The concluding chapters of the book of Genesis provide as moving and as edifying a tale as anything a person could ever read.
Joseph possessed divine wisdom. When he was seventeen years old, he had dreamed that he would reign supreme. But he did not bear arms for his accoutrements. Rather, he wore a coat of many colors.
Joseph’s brothers despised him in their jealousy and conspired to sell the ‘dreamer’ into slavery in Egypt. Joseph, unarmed, but wiser than his brothers, offered no resistance.
Joseph became an attentive, prudent, and provident servant in Egypt. After Joseph interpreted Pharaoh’s dreams for him, the king of Egypt declared, “Can we find such a man as this, in whom is the Spirit of God?” Joseph came to enjoy Pharaoh’s highest favor and ruled Egypt in Pharaoh’s place.
Joseph anticipated a coming famine of seven years. He lad aside stores during the years of prosperity so that Egypt could feed the world from its granaries when the hard times came.
God had a plan to re-unite the sons of Jacob, the progenitors of the chosen people. Joseph proved to be the hero of this plan. Not because Joseph foresaw it all, or because he accomplished astounding feats of strength or guile or will. Joseph emerged as the hero because he knew how to co-operate with the strongest person in the story, namely Almighty God.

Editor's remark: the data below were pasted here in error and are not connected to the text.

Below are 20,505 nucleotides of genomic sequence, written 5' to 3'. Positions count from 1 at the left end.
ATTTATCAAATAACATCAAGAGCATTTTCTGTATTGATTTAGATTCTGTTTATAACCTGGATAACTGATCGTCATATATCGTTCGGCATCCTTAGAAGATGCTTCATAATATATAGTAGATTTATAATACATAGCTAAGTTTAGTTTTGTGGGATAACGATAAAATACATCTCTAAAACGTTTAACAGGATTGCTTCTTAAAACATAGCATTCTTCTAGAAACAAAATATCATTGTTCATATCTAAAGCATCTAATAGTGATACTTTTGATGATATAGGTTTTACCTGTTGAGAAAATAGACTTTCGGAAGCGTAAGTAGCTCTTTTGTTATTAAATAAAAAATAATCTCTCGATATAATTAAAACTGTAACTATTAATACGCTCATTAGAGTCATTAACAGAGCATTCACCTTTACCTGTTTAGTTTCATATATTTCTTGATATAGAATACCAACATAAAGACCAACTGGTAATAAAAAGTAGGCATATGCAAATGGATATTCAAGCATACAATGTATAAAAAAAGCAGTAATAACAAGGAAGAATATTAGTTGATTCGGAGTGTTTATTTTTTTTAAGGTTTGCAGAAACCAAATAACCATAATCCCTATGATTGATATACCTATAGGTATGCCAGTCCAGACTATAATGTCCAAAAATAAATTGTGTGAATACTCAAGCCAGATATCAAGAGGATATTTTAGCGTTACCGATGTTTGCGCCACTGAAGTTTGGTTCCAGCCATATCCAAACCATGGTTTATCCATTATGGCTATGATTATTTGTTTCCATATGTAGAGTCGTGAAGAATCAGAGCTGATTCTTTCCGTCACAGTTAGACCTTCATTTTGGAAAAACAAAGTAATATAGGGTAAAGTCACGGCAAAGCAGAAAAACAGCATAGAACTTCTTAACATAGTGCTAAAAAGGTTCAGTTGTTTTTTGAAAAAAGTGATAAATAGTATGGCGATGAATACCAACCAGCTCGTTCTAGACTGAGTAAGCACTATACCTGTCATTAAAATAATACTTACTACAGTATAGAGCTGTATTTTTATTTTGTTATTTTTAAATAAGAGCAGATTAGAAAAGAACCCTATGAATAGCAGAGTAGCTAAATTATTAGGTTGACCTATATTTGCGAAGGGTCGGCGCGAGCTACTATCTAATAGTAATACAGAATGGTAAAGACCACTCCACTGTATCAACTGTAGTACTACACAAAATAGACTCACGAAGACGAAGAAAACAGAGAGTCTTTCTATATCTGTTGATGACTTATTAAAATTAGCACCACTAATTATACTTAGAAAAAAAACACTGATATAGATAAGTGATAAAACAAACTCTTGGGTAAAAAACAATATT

After Joseph revealed himself and was re-united with his father, his brothers begged his forgiveness for the evil they had done him years before. Joseph did not hesitate to forgive. In fact, he had long since forgotten all about it, because he was too busy co-operating with the plan of God. He told his brothers not to blame themselves: “God sent me here ahead of you for the sake of saving lives.”
Moral of the story: The strongest, wisest hero—the one who truly reigns supreme—accepts that God is in charge, and co-operates.